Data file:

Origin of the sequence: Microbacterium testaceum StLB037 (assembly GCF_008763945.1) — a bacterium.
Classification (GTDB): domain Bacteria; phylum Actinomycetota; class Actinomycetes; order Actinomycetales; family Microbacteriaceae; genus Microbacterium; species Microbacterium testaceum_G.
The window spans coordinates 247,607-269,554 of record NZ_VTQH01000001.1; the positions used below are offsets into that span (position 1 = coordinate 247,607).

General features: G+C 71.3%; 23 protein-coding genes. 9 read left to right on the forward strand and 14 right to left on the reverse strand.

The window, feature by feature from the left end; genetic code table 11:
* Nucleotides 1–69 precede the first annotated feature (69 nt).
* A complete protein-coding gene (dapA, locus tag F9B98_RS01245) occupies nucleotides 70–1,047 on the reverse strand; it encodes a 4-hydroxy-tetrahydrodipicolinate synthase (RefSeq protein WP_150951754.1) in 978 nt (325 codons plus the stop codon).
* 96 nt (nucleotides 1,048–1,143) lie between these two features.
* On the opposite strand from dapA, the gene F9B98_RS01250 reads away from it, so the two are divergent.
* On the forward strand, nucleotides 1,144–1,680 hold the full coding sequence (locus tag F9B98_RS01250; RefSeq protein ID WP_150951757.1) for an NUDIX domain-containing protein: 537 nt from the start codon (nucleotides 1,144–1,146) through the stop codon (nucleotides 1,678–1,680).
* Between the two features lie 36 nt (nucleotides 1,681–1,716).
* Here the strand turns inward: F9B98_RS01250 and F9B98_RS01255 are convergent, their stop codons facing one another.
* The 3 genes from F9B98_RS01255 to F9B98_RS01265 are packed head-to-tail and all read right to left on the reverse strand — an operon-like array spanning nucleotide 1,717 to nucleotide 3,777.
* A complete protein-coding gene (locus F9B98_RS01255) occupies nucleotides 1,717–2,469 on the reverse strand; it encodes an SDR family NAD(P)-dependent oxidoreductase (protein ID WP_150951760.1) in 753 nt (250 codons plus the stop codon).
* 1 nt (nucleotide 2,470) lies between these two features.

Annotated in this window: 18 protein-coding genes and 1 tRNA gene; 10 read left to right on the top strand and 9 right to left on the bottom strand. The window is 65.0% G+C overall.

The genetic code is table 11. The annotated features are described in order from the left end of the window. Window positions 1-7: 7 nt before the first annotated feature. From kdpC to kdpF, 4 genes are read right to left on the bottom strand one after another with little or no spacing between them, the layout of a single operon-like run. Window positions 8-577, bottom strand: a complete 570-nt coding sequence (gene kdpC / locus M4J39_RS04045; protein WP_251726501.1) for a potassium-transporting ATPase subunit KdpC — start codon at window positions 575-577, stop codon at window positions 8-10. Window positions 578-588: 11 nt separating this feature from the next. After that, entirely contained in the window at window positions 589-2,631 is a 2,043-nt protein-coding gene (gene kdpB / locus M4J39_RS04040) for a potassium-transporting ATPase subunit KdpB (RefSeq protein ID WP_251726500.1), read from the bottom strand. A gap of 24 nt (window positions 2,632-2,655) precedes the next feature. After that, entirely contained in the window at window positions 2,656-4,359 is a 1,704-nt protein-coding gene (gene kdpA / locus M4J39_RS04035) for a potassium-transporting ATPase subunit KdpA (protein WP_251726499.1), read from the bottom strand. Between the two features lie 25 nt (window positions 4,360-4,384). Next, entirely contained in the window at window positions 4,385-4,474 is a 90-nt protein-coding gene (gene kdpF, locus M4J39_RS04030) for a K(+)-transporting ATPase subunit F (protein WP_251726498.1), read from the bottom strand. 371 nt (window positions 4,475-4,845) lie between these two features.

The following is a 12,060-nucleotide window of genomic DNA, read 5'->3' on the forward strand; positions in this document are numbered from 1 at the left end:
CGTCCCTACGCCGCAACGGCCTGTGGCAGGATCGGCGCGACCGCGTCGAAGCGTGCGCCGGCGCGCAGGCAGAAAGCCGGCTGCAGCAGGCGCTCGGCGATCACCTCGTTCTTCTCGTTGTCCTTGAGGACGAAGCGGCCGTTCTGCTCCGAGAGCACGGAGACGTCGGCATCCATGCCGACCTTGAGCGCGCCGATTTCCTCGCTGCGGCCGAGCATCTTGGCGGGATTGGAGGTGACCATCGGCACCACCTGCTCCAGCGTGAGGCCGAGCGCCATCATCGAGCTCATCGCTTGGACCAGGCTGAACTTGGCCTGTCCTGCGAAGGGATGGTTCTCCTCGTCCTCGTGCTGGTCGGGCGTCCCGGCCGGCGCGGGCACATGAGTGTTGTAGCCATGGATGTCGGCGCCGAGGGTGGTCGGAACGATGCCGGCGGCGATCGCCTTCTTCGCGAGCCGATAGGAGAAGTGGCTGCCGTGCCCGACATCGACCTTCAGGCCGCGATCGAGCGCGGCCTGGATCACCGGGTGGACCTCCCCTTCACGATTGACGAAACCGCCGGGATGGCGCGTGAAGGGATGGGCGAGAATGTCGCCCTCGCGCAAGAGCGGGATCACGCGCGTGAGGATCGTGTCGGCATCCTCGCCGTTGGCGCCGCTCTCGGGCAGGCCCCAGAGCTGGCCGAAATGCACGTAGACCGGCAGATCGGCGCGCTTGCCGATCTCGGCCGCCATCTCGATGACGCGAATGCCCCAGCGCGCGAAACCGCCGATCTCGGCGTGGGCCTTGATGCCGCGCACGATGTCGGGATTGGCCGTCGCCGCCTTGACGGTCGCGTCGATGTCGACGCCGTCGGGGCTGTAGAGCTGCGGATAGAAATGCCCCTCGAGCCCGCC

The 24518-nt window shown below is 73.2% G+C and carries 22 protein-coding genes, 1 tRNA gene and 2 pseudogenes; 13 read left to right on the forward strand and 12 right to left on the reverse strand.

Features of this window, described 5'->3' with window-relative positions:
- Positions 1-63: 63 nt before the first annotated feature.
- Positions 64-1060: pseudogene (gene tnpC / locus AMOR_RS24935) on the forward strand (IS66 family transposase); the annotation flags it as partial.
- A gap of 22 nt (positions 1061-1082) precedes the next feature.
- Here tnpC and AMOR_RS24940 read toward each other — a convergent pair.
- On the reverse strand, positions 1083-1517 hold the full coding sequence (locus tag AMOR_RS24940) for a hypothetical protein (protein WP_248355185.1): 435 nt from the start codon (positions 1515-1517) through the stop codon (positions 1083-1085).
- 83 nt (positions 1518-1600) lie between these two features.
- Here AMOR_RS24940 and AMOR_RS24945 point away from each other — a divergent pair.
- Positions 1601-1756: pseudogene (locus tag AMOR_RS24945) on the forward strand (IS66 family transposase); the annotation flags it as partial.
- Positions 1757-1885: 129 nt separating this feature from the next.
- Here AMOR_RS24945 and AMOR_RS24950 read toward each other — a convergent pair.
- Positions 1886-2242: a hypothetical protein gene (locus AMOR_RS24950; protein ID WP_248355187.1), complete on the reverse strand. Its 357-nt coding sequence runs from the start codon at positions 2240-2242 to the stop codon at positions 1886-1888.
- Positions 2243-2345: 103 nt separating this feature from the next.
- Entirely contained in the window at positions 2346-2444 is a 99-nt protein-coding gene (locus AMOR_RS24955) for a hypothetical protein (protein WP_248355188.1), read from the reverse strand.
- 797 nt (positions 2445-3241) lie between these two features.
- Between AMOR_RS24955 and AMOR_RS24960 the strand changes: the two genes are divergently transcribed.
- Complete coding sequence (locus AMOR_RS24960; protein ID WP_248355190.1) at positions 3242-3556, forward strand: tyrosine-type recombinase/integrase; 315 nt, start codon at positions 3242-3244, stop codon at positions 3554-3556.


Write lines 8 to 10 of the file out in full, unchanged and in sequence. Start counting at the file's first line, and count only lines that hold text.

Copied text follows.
* 96 nt (nucleotides 1,048–1,143) lie between these two features.
* On the opposite strand from dapA, the gene F9B98_RS01250 reads away from it, so the two are divergent.
* On the forward strand, nucleotides 1,144–1,680 hold the full coding sequence (locus tag F9B98_RS01250; RefSeq protein ID WP_150951757.1) for an NUDIX domain-containing protein: 537 nt from the start codon (nucleotides 1,144–1,146) through the stop codon (nucleotides 1,678–1,680).